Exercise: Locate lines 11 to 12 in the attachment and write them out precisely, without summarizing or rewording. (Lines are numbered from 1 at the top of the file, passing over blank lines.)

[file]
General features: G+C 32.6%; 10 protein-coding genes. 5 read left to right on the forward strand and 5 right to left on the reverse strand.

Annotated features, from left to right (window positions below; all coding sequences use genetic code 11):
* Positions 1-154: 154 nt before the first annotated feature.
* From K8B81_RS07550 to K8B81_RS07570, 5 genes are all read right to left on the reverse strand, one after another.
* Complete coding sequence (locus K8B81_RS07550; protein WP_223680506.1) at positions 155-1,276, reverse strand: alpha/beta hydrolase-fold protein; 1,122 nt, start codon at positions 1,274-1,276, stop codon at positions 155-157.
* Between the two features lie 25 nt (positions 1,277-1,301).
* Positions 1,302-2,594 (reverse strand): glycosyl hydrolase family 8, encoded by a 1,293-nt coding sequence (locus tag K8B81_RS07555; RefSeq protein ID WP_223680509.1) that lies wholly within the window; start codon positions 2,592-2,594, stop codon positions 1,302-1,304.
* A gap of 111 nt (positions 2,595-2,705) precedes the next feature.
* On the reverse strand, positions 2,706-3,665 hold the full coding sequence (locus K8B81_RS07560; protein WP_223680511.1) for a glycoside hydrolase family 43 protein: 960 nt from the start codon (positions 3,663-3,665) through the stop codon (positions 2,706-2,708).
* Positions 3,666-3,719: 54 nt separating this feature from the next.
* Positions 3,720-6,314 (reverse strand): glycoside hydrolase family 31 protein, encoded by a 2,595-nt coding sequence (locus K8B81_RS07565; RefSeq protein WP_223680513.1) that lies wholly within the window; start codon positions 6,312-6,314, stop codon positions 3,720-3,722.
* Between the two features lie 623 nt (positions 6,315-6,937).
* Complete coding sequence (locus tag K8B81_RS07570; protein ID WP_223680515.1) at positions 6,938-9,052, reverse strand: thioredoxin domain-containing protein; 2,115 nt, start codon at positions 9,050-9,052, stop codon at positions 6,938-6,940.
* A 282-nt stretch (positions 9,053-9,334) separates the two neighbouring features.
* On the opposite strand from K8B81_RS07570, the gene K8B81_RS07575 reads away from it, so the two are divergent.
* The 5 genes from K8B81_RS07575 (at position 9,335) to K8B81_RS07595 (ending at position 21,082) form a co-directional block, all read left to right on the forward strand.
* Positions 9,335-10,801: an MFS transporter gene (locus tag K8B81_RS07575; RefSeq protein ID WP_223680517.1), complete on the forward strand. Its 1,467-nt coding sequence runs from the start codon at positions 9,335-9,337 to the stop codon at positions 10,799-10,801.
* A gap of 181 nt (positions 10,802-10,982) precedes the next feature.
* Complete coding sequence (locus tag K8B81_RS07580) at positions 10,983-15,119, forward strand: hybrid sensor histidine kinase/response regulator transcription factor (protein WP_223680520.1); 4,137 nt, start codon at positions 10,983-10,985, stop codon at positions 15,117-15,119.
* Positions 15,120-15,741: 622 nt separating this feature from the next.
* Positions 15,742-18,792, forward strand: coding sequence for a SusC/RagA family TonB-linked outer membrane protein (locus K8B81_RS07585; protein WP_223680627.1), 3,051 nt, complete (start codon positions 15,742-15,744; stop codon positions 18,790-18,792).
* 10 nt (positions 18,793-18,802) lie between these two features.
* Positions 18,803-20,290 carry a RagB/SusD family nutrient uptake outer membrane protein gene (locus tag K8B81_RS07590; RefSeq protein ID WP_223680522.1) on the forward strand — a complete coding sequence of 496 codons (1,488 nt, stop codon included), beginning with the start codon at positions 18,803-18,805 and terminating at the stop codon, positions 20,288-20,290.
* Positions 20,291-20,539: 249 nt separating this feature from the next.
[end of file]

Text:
* Positions 3,720-6,314 (reverse strand): glycoside hydrolase family 31 protein, encoded by a 2,595-nt coding sequence (locus K8B81_RS07565; RefSeq protein WP_223680513.1) that lies wholly within the window; start codon positions 6,312-6,314, stop codon positions 3,720-3,722.
* Between the two features lie 623 nt (positions 6,315-6,937).